Fighting in Fallujah has created a humanitarian disaster in which innocent people are dying because medical help can’t reach them, aid workers in Iraq said on Wednesday.
In one case, a pregnant woman and her child died in a refugee camp west of the city after the mother unexpectedly aborted and no doctors were on hand, Firdoos al-Ubadi, an official from the Iraqi Red Crescent Society, told Reuters.
In another case, a young boy died from a snake bite that would normally have been easily treatable, she said.
“From a humanitarian point of view it’s a disaster, there’s no other way to describe it. And if we don’t do something about it soon, it’s going to spread to other cities,” she said.
About 10,000 U.S. soldiers and 2,000 Iraqi troops are fighting to wrest control of Fallujah, 32 miles west of Baghdad, back from insurgents.
At least 2,200 families have fled Fallujah in recent days and are struggling to survive without enough water, food or medicine in nearby towns and villages, she said.
Some families have fled as far as Tikrit, about 95 miles north of Fallujah.
But the biggest concern is people in and around Fallujah itself — they can’t be reached because U.S. and Iraqi forces have set up a wide cordon around the city to prevent anyone from entering and any insurgents from fleeing.
No supplies, no help
Between a nightly curfew and the danger of venturing onto the streets, many are effectively trapped at home.
“We’ve asked for permission from the Americans to go into the city and help the people there but we haven’t heard anything back from them,” Ubadi said. “There’s no medicine, no water, no electricity. They need our help.”
The Red Crescent Society has teams of doctors and relief experts ready to go into each of Fallujah’s districts with essential aid, but needs U.S. approval first.
The U.S. military was not immediately available to comment on the aid agency’s request, but has said its first priority is to defeat the rebels holed up in Fallujah.
An offensive was launched late on Monday and in furious street-to-street fighting since, U.S. forces backed by Iraqi troops have battled their way into the heart of Fallujah’s most rebellious district.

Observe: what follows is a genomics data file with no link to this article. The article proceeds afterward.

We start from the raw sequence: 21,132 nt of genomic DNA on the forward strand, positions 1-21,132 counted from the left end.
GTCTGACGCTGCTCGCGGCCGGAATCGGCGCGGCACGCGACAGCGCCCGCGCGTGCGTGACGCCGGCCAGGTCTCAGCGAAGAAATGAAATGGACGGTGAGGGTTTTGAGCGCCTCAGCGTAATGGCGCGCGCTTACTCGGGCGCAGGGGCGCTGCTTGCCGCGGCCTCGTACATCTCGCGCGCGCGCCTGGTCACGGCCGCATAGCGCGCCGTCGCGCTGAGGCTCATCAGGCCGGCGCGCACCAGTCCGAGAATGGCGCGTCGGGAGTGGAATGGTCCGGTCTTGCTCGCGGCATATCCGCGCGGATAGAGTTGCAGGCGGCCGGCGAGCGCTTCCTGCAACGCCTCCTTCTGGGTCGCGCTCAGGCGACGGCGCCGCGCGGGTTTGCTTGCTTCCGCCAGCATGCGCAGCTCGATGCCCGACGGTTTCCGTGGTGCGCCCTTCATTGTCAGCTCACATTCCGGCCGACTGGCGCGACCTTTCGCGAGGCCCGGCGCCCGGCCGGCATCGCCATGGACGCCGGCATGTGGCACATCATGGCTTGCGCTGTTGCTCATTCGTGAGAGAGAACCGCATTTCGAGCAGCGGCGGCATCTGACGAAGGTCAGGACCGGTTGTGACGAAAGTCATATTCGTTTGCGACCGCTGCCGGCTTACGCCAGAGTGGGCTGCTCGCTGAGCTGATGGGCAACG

Commanders say they are doing everything they can to minimize civilian losses, but it is not always possible.
On Tuesday, a 9-year-old boy died after being hit in the stomach by shrapnel. His parents were unable to get him to hospital because of the fighting and so resorted to wrapping a sheet around him to stem the blood flow.
But he died hours later of blood loss and was buried in the garden of the family home.
“We buried him in the garden because it was too dangerous to go out,” said his father, teacher Mohammed Abboud. “We did not know how long the fighting would last.”
Food and water shortage
The International Committee for the Red Cross says there are thousands of elderly and women and children who have had no food or water for days. At least 20,000 have gathered in the town of Saqlawiya, south of Fallujah.
“The Red Cross is very worried. We urge all combatants to guarantee passage to those who need medical care, regardless of whether they are friends or enemies,” spokesman Ahmad al-Raoui said. “They must be allowed to return home as soon as possible.”
There are no precise figures, but it is estimated about 150,000, or half the entire population, have fled Fallujah since the U.S. military began shaping up for its offensive in October.
Aid workers say there are still hundreds of families left in the city, which has been pummeled by sustained aerial bombardment and artillery fire in recent days.
“We know of at least 157 families inside Fallujah who need our help,” said Ubadi.
For some it is already too late.
One mother and her three daughters had intended to flee but their home was hit by a bombardment earlier this week and all died, neighbors who escaped told aid workers.